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The sgENGAGE Podcast

Subscribe to The sgENGAGE Podcast to hear experts from across the social good community share best practices, tips and must-know trends that will help organizations increase their impact. Formerly called the Raise & Engage Podcast.
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Now displaying: June, 2018
Jun 21, 2018

Big data and data science are hot topics everywhere these days, and the social good sector is no exception. As nonprofit organizations continue to increase their use of data to answer questions about donors and fundraising and drive performance improvements, it’s important to understand as much as possible about data science. 

In today’s episode, I’ll speak to Carrie Cobb, Vice President of Data Science at Blackbaud. We’ll do a deep dive into the subject of data science. Listen to the episode to hear what Carrie has to say about the specifics of what a data scientist does, the techniques they use, and the variety of ways that data science is applicable in the social good community. 

Topics Discussed in This Episode: 

  • The differences between what a data scientist does compared to other types of scientists who deal with data, like statisticians
  • How data can help reveal answers to questions about why something does or doesn’t happen
  • The background and education common to data scientists
  • The techniques used by data scientists to try to find answers from a large amount of data
  • Whether it's helpful to separate what data scientists are trying to do from how they’re trying to do it
  • How data scientist deal with eliminating bias, error, and unknown information
  • What happens when the answer the data shows is disappointing
  • How data science is applied in the social good community for reasons beyond fundraising
  • The frequency with which predictive modeling should be done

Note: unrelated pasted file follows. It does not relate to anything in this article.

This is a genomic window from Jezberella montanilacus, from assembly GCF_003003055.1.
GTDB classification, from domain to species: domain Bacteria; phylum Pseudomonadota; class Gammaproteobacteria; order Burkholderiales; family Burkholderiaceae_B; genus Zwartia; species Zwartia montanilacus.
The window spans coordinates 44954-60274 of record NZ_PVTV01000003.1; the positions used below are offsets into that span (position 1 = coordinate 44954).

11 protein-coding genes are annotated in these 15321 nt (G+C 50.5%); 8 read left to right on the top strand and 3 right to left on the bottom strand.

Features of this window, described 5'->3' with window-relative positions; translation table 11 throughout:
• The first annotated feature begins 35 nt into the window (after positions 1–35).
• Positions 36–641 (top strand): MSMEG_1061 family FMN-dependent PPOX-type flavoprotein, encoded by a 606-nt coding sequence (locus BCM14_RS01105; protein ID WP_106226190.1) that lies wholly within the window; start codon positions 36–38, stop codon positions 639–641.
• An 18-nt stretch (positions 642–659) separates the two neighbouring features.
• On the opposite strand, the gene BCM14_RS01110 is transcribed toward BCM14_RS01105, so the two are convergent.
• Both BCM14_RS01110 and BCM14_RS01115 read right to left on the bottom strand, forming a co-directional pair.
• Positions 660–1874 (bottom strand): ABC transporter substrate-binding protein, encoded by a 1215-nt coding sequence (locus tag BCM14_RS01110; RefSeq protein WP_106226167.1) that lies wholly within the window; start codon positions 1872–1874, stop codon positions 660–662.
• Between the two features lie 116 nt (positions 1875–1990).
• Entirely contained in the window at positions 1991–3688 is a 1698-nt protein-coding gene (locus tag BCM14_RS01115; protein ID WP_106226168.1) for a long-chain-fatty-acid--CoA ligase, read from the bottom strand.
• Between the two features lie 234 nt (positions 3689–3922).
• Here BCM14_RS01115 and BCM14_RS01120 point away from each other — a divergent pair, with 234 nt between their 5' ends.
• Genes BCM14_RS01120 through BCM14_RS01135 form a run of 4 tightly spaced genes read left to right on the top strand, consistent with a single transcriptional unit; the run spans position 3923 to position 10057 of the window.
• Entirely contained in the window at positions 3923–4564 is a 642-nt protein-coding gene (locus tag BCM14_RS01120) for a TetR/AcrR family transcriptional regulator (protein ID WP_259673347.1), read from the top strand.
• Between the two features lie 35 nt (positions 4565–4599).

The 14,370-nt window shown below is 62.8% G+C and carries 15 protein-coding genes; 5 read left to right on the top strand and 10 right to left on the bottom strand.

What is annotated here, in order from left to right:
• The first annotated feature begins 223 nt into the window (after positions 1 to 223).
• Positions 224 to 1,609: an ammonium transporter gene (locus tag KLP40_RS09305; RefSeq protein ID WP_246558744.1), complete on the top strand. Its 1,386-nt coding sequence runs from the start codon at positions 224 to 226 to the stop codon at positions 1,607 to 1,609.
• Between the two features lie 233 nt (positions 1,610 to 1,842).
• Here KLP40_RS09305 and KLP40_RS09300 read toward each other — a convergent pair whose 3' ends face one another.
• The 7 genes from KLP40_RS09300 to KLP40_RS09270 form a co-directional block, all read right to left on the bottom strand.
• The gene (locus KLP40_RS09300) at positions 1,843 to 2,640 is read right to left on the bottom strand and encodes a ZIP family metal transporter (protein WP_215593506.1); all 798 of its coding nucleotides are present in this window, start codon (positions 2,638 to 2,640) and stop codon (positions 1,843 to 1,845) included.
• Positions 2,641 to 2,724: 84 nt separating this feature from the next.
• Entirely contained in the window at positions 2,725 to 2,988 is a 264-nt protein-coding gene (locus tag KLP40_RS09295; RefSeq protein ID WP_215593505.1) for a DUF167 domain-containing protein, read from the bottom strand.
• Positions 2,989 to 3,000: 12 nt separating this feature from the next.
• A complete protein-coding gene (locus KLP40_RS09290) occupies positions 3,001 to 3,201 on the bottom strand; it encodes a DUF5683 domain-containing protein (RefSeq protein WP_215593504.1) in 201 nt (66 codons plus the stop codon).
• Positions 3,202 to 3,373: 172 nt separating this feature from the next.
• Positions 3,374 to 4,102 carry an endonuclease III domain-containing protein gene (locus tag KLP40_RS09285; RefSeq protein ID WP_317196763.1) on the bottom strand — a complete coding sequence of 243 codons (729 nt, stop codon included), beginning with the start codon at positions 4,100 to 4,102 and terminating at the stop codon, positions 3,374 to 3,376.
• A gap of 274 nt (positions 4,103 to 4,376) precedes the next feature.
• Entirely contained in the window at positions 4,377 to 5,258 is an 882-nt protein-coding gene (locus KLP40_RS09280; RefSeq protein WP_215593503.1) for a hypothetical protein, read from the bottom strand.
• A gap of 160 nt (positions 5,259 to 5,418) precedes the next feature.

• Where data science trends in nonprofit organizations are headed over the next few years 

Resources: 

Carrie Cobb

 

“When you’re a data scientist you kind of dive into the unknown to find patterns and build connections and make predictions.”

 

“From a technical perspective, data scientists are highly educated. Almost 90% have at least a master’s degree, and almost 50% have Ph.D.’s.”

 

“I would say it is an art and a science put together. Depending on your paint and your canvas and what you’re trying to display, you’re going to choose different tools to get you there.”

 

Jun 14, 2018

Now more than ever, nonprofits need to ensure that they have high-quality, up-to-date data. However, a lot of nonprofit organizations struggle with the issue of data health. Why is data health so important in the nonprofit field today, and what can organizations do to bring themselves and their data up to speed? 

In today’s episode, I’ll be speaking with Adriene Chisholm and Alan Dix of Blackbaud’s Target Analytics about the new report from the Blackbaud Institute for Philanthropic Impact, Untapped Potential: The Case for Data Health. Listen to the episode to hear what Adriene and Alan have to say about the biggest struggles nonprofits face with their data and how it affects fundraising, what first steps organizations can take to move in the direction of better data health, and how to avoid those dreaded “yellow stickers.”